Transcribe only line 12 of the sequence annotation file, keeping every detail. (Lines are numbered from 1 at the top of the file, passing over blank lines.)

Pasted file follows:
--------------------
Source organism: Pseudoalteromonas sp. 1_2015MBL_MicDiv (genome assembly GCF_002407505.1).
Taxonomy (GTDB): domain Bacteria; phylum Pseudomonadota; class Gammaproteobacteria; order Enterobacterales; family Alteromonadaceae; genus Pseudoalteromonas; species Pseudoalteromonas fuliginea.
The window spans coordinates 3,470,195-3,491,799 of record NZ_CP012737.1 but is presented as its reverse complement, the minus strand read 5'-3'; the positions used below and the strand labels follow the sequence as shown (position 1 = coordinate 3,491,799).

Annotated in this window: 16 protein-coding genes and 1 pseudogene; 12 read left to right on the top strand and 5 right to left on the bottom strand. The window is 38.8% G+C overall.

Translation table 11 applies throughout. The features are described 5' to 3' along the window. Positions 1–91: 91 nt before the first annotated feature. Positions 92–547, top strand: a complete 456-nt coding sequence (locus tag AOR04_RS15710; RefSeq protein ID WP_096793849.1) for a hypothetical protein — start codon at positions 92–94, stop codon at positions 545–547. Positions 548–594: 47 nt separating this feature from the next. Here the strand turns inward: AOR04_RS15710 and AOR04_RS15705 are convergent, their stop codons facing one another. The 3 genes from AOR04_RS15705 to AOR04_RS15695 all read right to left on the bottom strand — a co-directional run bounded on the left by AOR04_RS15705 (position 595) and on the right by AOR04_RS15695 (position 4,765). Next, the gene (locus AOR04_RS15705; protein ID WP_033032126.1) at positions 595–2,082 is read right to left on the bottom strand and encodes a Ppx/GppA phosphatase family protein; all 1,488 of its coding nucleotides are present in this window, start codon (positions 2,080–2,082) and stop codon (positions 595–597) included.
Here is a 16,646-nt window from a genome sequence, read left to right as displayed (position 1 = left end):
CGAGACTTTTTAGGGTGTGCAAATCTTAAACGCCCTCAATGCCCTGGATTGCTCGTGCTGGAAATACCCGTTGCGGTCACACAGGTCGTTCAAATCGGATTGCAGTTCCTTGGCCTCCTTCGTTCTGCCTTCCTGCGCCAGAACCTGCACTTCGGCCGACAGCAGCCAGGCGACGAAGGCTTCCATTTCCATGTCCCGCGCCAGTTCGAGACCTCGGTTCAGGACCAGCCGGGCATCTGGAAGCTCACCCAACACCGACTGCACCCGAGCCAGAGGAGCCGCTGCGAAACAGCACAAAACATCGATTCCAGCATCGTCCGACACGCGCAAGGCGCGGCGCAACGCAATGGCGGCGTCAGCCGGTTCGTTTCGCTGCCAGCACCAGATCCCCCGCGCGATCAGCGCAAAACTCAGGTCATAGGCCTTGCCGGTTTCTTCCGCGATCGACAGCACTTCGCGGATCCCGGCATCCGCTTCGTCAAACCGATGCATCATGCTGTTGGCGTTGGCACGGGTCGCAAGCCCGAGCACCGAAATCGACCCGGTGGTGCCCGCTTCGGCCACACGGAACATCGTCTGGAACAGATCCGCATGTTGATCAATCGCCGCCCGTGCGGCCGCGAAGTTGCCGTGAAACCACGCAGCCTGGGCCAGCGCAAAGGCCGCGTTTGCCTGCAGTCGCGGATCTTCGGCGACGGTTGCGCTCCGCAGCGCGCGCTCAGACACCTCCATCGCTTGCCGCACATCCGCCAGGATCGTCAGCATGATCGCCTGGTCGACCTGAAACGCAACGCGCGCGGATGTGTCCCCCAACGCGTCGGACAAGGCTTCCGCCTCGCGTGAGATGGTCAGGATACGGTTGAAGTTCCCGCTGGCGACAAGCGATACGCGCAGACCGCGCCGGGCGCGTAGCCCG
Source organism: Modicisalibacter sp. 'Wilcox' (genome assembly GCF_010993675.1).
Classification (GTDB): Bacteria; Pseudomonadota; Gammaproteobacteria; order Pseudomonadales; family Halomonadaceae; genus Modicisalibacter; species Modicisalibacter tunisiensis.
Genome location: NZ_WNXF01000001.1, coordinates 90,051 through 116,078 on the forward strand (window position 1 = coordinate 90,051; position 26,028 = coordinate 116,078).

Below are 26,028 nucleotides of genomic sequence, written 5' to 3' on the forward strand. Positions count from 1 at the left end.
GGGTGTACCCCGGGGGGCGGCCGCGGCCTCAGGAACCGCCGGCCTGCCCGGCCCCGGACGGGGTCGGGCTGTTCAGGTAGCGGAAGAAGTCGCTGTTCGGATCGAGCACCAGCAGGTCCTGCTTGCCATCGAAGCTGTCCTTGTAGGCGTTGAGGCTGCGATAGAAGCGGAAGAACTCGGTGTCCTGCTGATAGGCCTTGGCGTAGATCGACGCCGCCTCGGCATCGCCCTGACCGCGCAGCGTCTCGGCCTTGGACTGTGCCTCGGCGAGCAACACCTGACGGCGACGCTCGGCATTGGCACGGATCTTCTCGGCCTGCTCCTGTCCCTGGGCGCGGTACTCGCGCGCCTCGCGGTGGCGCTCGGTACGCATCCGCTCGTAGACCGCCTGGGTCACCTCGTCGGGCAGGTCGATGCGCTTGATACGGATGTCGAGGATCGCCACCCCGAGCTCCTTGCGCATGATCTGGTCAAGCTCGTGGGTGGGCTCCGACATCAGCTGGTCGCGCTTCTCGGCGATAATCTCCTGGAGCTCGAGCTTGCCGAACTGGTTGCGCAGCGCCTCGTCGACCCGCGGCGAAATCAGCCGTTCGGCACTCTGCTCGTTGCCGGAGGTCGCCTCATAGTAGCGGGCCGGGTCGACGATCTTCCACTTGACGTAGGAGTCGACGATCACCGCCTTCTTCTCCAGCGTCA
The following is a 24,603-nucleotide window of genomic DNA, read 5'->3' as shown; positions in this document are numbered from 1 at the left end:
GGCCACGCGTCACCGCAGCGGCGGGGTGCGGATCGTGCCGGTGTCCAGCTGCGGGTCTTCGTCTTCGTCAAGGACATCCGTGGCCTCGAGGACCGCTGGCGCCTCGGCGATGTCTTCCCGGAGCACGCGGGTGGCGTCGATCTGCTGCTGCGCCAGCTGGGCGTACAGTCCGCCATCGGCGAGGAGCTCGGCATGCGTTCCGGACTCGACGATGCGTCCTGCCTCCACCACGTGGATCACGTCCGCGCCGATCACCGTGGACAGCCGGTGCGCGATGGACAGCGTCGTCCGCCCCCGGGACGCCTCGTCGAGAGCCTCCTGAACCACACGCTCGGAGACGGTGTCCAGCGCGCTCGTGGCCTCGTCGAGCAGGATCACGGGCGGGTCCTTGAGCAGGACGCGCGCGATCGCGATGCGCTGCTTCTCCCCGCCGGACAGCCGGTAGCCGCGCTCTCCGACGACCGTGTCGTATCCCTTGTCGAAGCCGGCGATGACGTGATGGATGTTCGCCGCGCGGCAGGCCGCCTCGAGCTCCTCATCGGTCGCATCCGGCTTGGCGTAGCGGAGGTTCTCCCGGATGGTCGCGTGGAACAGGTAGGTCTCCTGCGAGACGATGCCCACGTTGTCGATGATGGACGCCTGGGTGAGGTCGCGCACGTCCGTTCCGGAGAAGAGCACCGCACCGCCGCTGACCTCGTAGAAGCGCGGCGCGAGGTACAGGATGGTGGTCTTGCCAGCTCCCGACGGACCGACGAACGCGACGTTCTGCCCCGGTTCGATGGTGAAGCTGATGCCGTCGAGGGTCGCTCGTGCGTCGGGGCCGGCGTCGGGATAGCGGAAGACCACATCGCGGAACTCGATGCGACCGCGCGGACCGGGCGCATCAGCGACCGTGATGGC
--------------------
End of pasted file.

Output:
GGGTGTACCCCGGGGGGCGGCCGCGGCCTCAGGAACCGCCGGCCTGCCCGGCCCCGGACGGGGTCGGGCTGTTCAGGTAGCGGAAGAAGTCGCTGTTCGGATCGAGCACCAGCAGGTCCTGCTTGCCATCGAAGCTGTCCTTGTAGGCGTTGAGGCTGCGATAGAAGCGGAAGAACTCGGTGTCCTGCTGATAGGCCTTGGCGTAGATCGACGCCGCCTCGGCATCGCCCTGACCGCGCAGCGTCTCGGCCTTGGACTGTGCCTCGGCGAGCAACACCTGACGGCGACGCTCGGCATTGGCACGGATCTTCTCGGCCTGCTCCTGTCCCTGGGCGCGGTACTCGCGCGCCTCGCGGTGGCGCTCGGTACGCATCCGCTCGTAGACCGCCTGGGTCACCTCGTCGGGCAGGTCGATGCGCTTGATACGGATGTCGAGGATCGCCACCCCGAGCTCCTTGCGCATGATCTGGTCAAGCTCGTGGGTGGGCTCCGACATCAGCTGGTCGCGCTTCTCGGCGATAATCTCCTGGAGCTCGAGCTTGCCGAACTGGTTGCGCAGCGCCTCGTCGACCCGCGGCGAAATCAGCCGTTCGGCACTCTGCTCGTTGCCGGAGGTCGCCTCATAGTAGCGGGCCGGGTCGACGATCTTCCACTTGACGTAGGAGTCGACGATCACCGCCTTCTTCTCCAGCGTCA